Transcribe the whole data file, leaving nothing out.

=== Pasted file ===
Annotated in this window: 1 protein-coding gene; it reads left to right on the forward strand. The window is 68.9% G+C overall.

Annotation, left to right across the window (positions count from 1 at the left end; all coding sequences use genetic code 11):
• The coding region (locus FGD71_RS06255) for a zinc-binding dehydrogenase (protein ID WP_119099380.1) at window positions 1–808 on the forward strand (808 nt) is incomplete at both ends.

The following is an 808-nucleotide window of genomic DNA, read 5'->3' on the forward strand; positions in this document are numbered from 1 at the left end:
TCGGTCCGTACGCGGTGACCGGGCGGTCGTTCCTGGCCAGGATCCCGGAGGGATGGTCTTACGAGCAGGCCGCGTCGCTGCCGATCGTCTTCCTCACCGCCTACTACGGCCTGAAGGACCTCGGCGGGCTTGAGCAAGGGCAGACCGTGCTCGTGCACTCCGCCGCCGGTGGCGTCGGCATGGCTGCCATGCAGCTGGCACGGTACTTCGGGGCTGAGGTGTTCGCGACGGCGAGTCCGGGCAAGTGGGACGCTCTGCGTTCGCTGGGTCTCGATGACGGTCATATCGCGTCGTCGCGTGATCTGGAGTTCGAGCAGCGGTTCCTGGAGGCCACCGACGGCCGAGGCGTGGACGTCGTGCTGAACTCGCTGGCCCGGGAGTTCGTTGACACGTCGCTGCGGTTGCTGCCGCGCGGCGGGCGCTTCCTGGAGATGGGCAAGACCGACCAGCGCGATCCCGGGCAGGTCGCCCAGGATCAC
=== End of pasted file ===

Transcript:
Annotated in this window: 1 protein-coding gene; it reads left to right on the forward strand. The window is 68.9% G+C overall.

Annotation, left to right across the window (positions count from 1 at the left end; all coding sequences use genetic code 11):
• The coding region (locus FGD71_RS06255) for a zinc-binding dehydrogenase (protein ID WP_119099380.1) at window positions 1–808 on the forward strand (808 nt) is incomplete at both ends.

The following is an 808-nucleotide window of genomic DNA, read 5'->3' on the forward strand; positions in this document are numbered from 1 at the left end:
TCGGTCCGTACGCGGTGACCGGGCGGTCGTTCCTGGCCAGGATCCCGGAGGGATGGTCTTACGAGCAGGCCGCGTCGCTGCCGATCGTCTTCCTCACCGCCTACTACGGCCTGAAGGACCTCGGCGGGCTTGAGCAAGGGCAGACCGTGCTCGTGCACTCCGCCGCCGGTGGCGTCGGCATGGCTGCCATGCAGCTGGCACGGTACTTCGGGGCTGAGGTGTTCGCGACGGCGAGTCCGGGCAAGTGGGACGCTCTGCGTTCGCTGGGTCTCGATGACGGTCATATCGCGTCGTCGCGTGATCTGGAGTTCGAGCAGCGGTTCCTGGAGGCCACCGACGGCCGAGGCGTGGACGTCGTGCTGAACTCGCTGGCCCGGGAGTTCGTTGACACGTCGCTGCGGTTGCTGCCGCGCGGCGGGCGCTTCCTGGAGATGGGCAAGACCGACCAGCGCGATCCCGGGCAGGTCGCCCAGGATCAC